It’s a real shame, because the premise for The Evil Within 2 is actually pretty brilliant. The plot device of being trapped inside a virtual world lends itself quite well to a horror game, and allows for a limitless amount of weirdness without having to become too detached from reality in doing so. The idea that one’s fears can physically manifest themselves into horrors that one must confront is intimate and terrifying. Unfortunately, Tango Gameworks falters when it comes to execution of this story due to poor dialogue and paper-thin characters.
Aside from the issues with character and dialogue, though, The Evil Within 2 actually offers a campaign that is challenging, well-paced, and full of interesting surprises. While the first act is all about hunting down a deranged psychopath, the second and third acts turn to a story that’s much more personal, and the stakes are steadily raised to a fever pitch by the end. The story’s conclusion, in particular, ranks highly among my favorite campaign endings in recent memory, as dual conflicts converge both inside and outside of STEM in an extremely tense series of events.
Like its predecessor, The Evil Within 2 is a survival horror game, with a focus on limited resources and stealth-based gameplay. Collecting crafting materials, stealth-killing enemies, and running away from things you just can’t kill are a few of the major ways that you’ll find yourself spending your time. But unlike the first game, The Evil Within 2 now features open-world areas with side quests and lots of optional encounters. In one instance, my attempts to scavenge a diner for supplies turned into a completely optional encounter where I found myself evading a gross creature with a propensity for singing lullabies. The idea that random areas could suddenly turn into unique, self-contained encounters was something that excited and tormented me throughout the game’s duration.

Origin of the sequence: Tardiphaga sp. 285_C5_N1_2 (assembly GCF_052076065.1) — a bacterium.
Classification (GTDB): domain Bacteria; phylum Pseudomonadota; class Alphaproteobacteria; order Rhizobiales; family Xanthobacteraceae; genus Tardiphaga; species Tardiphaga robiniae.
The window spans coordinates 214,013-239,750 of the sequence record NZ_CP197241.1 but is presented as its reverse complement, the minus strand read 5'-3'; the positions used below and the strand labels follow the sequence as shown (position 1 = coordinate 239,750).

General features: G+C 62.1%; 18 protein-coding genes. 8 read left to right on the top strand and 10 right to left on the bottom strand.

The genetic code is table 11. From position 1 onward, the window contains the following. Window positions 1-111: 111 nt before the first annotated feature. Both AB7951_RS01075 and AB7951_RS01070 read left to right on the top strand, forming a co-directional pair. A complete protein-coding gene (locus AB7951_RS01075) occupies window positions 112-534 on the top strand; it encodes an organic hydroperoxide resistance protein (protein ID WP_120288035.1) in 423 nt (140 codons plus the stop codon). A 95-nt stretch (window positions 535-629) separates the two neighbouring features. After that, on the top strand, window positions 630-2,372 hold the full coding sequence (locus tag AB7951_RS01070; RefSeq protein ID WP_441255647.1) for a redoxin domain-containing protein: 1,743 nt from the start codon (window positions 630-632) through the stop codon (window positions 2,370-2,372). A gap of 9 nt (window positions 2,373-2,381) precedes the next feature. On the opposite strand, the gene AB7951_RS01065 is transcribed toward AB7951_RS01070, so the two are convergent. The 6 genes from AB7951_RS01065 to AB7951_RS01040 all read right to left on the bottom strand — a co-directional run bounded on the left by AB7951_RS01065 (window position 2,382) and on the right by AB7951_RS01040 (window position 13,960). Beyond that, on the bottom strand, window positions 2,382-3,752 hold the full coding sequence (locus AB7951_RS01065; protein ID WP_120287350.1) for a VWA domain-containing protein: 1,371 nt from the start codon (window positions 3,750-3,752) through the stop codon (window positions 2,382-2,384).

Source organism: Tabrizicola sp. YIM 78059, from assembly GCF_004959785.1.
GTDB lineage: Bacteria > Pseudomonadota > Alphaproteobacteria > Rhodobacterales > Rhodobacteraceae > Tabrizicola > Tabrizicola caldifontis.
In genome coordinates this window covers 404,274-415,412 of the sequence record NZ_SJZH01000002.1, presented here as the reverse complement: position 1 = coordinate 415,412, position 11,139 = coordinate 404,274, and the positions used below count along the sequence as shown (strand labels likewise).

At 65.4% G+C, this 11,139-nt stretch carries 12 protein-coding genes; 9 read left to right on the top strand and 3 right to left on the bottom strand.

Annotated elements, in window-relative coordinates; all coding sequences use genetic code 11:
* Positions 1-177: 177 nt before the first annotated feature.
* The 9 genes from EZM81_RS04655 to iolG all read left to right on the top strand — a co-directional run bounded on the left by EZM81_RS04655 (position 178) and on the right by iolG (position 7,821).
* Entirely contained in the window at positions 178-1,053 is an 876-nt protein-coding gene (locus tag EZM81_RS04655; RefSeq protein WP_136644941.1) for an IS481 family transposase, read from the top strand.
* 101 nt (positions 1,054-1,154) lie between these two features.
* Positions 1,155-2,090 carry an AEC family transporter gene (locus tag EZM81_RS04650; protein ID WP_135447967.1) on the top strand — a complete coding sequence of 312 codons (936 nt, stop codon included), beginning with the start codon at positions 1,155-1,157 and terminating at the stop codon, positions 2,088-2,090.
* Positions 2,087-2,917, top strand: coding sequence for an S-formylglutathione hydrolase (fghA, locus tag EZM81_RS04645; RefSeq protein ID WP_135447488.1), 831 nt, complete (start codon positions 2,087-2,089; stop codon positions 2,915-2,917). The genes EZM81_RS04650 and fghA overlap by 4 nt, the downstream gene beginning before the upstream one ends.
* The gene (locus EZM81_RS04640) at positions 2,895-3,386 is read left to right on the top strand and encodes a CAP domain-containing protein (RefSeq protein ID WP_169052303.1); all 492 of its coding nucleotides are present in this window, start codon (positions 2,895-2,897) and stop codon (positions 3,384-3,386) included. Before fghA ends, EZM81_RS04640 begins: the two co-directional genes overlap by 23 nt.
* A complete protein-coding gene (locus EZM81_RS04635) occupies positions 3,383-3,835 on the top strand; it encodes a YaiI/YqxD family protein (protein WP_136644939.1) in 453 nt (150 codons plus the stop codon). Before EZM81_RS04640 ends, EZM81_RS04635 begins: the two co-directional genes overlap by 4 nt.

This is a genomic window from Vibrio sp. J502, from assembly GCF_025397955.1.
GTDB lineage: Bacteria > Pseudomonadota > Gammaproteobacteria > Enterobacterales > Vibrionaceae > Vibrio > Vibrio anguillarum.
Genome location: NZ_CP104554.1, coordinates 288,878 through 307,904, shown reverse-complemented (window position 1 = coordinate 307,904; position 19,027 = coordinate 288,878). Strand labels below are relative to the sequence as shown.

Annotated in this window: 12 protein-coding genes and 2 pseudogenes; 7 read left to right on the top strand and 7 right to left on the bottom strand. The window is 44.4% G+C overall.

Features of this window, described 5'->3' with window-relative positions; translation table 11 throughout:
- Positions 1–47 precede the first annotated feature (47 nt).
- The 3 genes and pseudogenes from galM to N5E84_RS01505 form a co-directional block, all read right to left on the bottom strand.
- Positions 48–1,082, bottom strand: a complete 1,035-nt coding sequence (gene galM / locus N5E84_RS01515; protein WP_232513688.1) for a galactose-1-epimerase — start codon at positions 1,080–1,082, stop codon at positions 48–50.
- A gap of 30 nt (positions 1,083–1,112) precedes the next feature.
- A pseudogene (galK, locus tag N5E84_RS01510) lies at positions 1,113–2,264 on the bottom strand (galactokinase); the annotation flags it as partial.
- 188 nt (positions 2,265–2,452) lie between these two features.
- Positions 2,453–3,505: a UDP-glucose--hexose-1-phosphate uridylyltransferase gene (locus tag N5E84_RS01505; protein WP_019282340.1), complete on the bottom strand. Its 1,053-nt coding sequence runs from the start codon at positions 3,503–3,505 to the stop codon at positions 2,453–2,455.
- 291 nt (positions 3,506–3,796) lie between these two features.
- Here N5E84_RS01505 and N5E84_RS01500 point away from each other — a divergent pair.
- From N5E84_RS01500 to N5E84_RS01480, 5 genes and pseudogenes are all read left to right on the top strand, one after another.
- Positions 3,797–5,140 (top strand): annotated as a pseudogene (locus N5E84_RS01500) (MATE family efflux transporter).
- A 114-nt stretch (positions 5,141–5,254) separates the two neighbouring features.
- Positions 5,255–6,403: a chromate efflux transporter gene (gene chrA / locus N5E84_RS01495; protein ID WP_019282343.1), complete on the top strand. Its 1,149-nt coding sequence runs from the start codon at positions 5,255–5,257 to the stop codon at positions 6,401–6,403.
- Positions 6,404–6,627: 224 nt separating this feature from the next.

I found the open-world element nature of The Evil Within 2 to be by far the biggest pleasant surprise that the game had to offer. Roaming around to scavenge supplies, complete side quests, and find hidden areas, encounters, and items is a tense, rewarding experience. Although none of these open-world areas are particularly large, all of them are packed with stuff to discover, and change over time, as the events of the story impact the world. Tango Gameworks has absolutely nailed creating a living, breathing world that maintains a creepy tone and ambiance throughout the game, and it’s easy to become absorbed by the weirdness of the simulated plane of existence that is Union.